Lightning strikes twice: iPhone 5 prototype lost in CA bar

"I guess I have to make my drinks a little less strong," the bar owner was quoted as saying.
Written by Jason D. O'Grady, Contributor

Yes, you read that right.

I did a double take when I read on CNet News that an Apple employee had lost an iPhone 5 prototype in a bar. I mean, surely it was a typo for iPhone 4 and it was just an RSS anomaly that pushed a story from last year into my RSS feeds, right?

Sadly, no.

Another Apple employee indeed lost another iPhone prototype in another San Francisco bar. And either lightning just struck twice or there are too many iPhone engineers drinking too much high-powered hooch in the valley after work.

If the story sounds familiar, that's because it is. In April 2010 Apple iPhone engineer Robert Gray Powell, infamously left his prototype iPhone 4 in a German beer garden in Redwood City, Calif. Gizmodo purchased the prototype for $5,000 and published numerous photos and videos of the previously top-secret device.

CNet's Greg Sandoval and Declan McCullagh got the exclusive on this year's Apple employee blunder of the year:

The errant iPhone, which went missing in San Francisco's Mission district in late July, sparked a scramble by Apple security to recover the device over the next few days, according to a source familiar with the investigation...

A spokesman for the San Francisco Police Department said the company did not file a police report based on the loss at the bar. Craigslist did not respond to requests for comment.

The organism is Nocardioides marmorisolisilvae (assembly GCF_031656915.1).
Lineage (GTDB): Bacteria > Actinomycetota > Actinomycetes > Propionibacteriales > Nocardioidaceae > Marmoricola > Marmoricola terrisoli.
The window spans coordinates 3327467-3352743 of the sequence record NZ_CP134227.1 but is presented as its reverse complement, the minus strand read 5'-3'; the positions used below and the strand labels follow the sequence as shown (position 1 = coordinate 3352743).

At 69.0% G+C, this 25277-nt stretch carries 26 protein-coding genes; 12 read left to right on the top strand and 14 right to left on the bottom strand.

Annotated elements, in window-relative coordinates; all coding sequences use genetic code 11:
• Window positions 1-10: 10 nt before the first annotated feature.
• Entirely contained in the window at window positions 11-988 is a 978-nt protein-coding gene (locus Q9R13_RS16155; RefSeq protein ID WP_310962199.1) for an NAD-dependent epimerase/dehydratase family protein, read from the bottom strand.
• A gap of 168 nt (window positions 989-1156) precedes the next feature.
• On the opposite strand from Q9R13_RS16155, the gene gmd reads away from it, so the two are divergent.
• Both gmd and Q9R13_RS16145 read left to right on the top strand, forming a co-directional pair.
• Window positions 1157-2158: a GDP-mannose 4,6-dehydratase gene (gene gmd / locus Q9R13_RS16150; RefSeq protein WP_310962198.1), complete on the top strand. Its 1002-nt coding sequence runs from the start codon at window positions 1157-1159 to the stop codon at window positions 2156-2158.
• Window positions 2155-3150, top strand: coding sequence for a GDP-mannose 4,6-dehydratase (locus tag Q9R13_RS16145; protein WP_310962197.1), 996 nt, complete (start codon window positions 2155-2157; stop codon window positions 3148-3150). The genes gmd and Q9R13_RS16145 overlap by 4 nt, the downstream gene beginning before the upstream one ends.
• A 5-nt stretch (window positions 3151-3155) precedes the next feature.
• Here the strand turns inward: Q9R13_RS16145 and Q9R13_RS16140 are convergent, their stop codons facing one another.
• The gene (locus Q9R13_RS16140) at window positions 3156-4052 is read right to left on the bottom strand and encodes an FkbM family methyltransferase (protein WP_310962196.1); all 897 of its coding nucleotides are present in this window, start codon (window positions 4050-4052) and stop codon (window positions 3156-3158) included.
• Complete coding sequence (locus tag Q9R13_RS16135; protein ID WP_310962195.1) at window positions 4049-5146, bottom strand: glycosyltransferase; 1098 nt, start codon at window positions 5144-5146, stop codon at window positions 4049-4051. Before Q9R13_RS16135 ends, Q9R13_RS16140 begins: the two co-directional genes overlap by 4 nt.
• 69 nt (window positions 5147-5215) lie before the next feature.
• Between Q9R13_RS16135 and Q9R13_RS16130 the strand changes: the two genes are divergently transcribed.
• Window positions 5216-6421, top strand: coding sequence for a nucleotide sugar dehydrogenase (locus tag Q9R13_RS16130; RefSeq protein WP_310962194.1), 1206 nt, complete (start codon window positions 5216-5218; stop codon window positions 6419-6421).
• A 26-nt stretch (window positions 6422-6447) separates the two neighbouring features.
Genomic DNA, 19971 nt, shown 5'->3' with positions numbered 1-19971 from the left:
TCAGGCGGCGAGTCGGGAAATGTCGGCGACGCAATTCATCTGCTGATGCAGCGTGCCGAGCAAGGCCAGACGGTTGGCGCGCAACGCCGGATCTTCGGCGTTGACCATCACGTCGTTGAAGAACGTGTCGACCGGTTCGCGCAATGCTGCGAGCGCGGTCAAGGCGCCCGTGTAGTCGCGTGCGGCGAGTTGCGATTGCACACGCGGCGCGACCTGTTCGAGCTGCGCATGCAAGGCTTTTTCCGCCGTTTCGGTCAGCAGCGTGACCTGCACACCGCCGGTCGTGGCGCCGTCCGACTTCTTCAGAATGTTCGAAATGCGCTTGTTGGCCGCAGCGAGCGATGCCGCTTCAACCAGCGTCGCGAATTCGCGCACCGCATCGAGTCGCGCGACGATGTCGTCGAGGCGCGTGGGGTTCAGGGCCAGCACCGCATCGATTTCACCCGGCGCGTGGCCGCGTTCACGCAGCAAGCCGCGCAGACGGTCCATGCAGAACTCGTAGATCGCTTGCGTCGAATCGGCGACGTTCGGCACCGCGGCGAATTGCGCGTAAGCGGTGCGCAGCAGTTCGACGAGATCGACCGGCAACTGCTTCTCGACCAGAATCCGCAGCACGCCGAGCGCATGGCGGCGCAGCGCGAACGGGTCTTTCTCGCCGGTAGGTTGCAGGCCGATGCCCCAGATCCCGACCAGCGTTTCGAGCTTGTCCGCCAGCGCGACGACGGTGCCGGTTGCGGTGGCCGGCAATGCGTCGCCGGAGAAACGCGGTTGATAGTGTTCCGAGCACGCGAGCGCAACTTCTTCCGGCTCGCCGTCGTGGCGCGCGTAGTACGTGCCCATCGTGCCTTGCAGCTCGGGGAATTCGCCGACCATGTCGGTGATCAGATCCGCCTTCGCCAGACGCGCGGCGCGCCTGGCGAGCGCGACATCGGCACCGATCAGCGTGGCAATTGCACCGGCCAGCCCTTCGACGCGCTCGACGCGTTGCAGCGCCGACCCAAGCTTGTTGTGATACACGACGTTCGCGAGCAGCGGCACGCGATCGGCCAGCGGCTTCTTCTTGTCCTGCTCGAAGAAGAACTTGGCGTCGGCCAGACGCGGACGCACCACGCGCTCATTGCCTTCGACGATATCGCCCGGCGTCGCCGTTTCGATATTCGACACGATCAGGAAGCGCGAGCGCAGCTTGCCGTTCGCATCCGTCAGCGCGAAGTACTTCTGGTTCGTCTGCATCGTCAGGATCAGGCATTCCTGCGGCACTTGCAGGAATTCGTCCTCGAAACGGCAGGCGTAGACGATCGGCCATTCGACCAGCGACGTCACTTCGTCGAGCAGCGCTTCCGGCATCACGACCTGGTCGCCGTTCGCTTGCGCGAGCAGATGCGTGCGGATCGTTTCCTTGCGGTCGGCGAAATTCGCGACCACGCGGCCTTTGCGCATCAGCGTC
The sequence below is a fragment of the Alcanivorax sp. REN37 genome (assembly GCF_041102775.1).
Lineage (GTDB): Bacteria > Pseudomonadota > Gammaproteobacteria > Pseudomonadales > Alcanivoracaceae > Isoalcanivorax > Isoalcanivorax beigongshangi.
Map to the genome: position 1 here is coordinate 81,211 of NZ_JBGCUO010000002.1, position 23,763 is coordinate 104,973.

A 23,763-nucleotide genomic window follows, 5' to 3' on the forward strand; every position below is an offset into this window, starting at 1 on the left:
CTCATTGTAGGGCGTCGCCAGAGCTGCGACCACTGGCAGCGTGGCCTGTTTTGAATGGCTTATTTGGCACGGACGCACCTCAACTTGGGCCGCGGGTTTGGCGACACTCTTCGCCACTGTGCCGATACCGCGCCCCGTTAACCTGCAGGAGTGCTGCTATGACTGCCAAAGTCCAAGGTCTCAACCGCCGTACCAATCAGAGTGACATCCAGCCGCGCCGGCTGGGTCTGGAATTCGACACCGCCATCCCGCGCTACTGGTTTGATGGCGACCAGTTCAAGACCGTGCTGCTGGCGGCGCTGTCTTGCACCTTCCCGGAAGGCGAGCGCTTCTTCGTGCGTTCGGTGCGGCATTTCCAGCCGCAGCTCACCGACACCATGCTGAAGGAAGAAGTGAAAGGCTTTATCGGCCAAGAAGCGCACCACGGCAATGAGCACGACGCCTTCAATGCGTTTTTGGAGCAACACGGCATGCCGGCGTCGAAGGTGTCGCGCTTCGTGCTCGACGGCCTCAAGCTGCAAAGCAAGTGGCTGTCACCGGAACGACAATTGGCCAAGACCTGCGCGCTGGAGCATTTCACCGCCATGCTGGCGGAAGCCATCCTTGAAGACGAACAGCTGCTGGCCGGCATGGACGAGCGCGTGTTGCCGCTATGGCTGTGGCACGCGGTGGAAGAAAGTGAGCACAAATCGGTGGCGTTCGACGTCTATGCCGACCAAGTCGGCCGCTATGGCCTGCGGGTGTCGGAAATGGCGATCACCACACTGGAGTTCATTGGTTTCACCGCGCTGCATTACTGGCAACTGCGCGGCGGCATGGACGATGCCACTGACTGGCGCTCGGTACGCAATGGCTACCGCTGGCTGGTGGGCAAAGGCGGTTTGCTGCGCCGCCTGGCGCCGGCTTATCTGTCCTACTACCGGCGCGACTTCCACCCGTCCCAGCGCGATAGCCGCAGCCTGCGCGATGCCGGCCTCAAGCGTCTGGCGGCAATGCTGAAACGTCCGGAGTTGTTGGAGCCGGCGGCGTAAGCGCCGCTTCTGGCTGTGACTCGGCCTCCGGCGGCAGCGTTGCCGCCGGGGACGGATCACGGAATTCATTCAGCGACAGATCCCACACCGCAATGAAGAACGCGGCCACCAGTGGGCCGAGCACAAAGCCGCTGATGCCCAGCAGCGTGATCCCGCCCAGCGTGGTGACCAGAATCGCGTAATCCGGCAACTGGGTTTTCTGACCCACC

A day or two after the phone was lost at San Francisco's Cava 22, which describes itself as a "tequila lounge" that also serves lime-marinated shrimp ceviche, Apple representatives contacted San Francisco police, saying the device was priceless and the company was desperate to secure its safe return, the source said.

Apple electronically traced the phone to a two-floor, single-family home in San Francisco's Bernal Heights neighborhood, according to the source.

When San Francisco police and Apple's investigators visited the house, they spoke with a man in his twenties who acknowledged being at Cava 22 on the night the device went missing. But he denied knowing anything about the phone. The man gave police permission to search the house, and they found nothing, the source said. Before leaving the house, the Apple employees offered the man money for the phone no questions asked, the source said, adding that the man continued to deny he had knowledge of the phone.

Luckily for Apple the lost iPhone 5 has yet to be defiled on the Internet. In fact, it's been lost since July and no one knows where it is.

Update: In its post on the topic Gizmodo snarkily implies "pics or it isn't real." (Funny, I can't stop re-loading that site...)

Headline contest: What headline would you have written for this post?

Photo: James Martin/CNET

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